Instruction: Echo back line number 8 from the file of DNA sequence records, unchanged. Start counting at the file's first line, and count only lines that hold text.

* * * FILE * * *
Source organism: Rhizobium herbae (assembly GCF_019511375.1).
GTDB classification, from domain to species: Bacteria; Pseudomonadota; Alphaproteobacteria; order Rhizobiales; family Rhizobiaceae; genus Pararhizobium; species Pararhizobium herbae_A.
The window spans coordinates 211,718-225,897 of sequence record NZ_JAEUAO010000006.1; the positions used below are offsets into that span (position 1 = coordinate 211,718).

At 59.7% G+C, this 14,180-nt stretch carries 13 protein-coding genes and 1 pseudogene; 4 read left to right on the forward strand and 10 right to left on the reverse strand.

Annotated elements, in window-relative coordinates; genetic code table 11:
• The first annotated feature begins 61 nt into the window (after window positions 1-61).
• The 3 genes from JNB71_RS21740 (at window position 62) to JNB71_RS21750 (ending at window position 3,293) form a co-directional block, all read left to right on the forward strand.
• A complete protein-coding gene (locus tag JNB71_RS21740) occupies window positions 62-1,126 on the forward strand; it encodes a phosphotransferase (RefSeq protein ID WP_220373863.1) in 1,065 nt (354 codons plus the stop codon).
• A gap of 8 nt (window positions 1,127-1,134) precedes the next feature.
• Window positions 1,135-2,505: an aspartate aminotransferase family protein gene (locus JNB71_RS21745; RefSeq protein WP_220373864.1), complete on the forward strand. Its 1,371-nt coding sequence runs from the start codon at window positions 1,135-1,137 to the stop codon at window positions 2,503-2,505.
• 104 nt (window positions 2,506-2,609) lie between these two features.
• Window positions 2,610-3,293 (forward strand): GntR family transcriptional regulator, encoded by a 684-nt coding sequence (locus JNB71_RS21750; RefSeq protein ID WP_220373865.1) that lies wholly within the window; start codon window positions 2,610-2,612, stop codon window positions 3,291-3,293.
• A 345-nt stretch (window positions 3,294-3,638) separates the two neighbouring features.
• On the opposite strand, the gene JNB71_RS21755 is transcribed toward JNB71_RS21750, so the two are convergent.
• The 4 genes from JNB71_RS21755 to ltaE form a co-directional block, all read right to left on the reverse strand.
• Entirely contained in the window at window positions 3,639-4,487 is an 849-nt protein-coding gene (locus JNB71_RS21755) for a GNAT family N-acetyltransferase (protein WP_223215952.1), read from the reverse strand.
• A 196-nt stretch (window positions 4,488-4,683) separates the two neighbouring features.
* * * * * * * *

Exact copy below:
• A complete protein-coding gene (locus tag JNB71_RS21740) occupies window positions 62-1,126 on the forward strand; it encodes a phosphotransferase (RefSeq protein ID WP_220373863.1) in 1,065 nt (354 codons plus the stop codon).